It is important to note that the straightforward application of the UTE sequences described above to sodium imaging yields a signal that is proportional to total tissue sodium concentration (TSC) in a tissue, since the UTE sequences effectively capture both short and long decay components of the sodium signal. While quantifying TSC is useful for many applications, these 3D UTE sequences can also be used for sodium relaxometry, such as sodium T2 mapping (52). It has even been demonstrated that sodium T2 mapping with a bi-exponential fit using 3D radial sequences can give relative fractions of short and long T2 decay in sodium without resorting to multiple quantum filtering techniques (53,54). However, these relaxometry techniques have found limited usage to date in musculoskeletal applications, as they typically require prohibitively long scan times for routine use.
Radiofrequency systems for sodium MRI
The much lower gyromagnetic ratio of 23Na compared to 1H results in a Larmor frequency that is approximately 1/4 that of 1H. The radiofrequency systems for an MRI system used for sodium must be capable of both exciting (transmitting) and receiving the lower frequency sodium signal. This typically involves the addition of a second broadband radiofrequency amplifier capable of exciting a broad range of frequencies other than that of 1H (so the amplifier can be used for a variety of other nuclei beyond 1H), as well as systems for signal reception and demodulation at other frequencies. The broadband amplifiers are typically much lower power than the main 1H RF amplifier, as the transmit coils used for signal excitation are typically much smaller than the 1H RF body coil built into the main bore of most 3 Tesla or lower whole-body scanners and consequently require much less power to excite the nuclei over a limited volume. Ultra-high field whole body systems, such as 7 Tesla systems, typically do not have a built-in body RF coil due to RF heating considerations; all signal excitation is done with smaller specialized transmit coils.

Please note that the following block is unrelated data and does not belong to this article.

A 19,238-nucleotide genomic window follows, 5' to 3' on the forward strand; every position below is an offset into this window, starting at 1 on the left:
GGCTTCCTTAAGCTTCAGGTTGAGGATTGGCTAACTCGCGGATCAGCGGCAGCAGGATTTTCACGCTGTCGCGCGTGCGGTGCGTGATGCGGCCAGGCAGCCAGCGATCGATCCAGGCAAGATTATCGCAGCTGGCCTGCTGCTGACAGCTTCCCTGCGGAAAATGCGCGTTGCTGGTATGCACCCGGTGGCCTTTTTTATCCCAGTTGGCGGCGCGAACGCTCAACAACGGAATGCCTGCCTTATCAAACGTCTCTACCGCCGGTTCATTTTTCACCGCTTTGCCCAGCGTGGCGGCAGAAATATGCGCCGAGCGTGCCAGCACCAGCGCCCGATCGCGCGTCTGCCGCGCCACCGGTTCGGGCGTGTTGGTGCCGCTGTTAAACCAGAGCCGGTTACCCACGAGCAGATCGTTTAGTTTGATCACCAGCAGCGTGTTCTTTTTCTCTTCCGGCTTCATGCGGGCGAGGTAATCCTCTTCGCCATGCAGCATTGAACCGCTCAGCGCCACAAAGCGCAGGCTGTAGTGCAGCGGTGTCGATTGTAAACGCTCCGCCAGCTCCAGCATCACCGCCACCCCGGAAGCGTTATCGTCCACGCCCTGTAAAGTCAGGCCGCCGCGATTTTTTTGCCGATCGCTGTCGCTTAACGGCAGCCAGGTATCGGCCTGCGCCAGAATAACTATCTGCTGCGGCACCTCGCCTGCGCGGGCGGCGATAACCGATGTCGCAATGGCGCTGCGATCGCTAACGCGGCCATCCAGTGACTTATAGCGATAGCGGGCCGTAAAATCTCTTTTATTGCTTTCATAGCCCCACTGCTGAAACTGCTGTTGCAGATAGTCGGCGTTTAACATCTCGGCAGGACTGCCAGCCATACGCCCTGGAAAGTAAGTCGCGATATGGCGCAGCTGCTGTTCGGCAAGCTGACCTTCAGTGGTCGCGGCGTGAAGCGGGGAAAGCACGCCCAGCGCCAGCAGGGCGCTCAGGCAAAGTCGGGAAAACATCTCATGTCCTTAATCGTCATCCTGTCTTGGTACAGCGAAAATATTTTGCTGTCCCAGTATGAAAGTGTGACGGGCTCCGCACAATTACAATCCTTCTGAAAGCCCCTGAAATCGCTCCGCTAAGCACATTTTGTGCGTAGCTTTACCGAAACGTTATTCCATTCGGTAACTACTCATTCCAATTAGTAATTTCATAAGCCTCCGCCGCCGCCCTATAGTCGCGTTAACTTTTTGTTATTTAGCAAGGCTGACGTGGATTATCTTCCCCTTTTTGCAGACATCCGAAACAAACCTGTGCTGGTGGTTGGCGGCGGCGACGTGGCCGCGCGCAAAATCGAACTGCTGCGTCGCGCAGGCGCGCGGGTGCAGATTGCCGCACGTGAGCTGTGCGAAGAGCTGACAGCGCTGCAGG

The radiofrequency systems described above are available from several major vendors as a scanner “multinuclear package” option or upgrade, but are not typically present on most clinical systems. In addition to the broadband transmit and reception hardware, radiofrequency coils (resonators) are needed for both signal excitation and reception at the appropriate frequency. These can be either a single coil that can operate both in transmit and receive modes (a “transmit/receive” or T/R coil), or separate coils. When a single T/R coil is used, an additional transmit/receive switch is needed as well, to first route the excitation RF signal through the T/R coil, and then to switch the electronics into receive mode during signal reception. A low-noise radiofrequency preamplifier tuned to the appropriate Larmor frequency is incorporated into the T/R switch. T/R switches often support both linear signal transmission and reception (single channel, suitable for simple single-loop radiofrequency coils and other linear coil designs) or quadrature transmission and reception (suitable for birdcage coils and other quadrature RF coil designs). Some modern systems may also support multi-channel reception at non-hydrogen frequencies to allow the use of non-hydrogen phased array receive coil designs.
While several of the major MRI vendors offer simple linear surface coil configurations at several non-hydrogen frequencies, most sodium imaging for musculoskeletal applications employs custom RF coils either produced in house or by one of several companies that design and build custom research MR coils. A variety of RF coil configurations for sodium imaging of the knee are shown in Figure 2. A four-ring dual-tuned 1H/23Na 3 Tesla knee coil is shown in Figure 2A (55). The inner two rings function as a low-pass birdcage resonator tuned to the sodium frequency, while the outer two rings function as a high-pass birdcage tuned to the hydrogen frequency. In Figure 2B, a 4-channel 23Na coil with a complete outer hydrogen-tuned birdcage surrounding it is shown (56), and in Figure 2C, an eight-channel 23Na coil with 4-channel proton for use at 7 Tesla is shown (57). Dual resonant coil designs such as these are attractive for sodium imaging, because they allow reference 1H images to be acquired without repositioning the subject.
Main polarizing field strength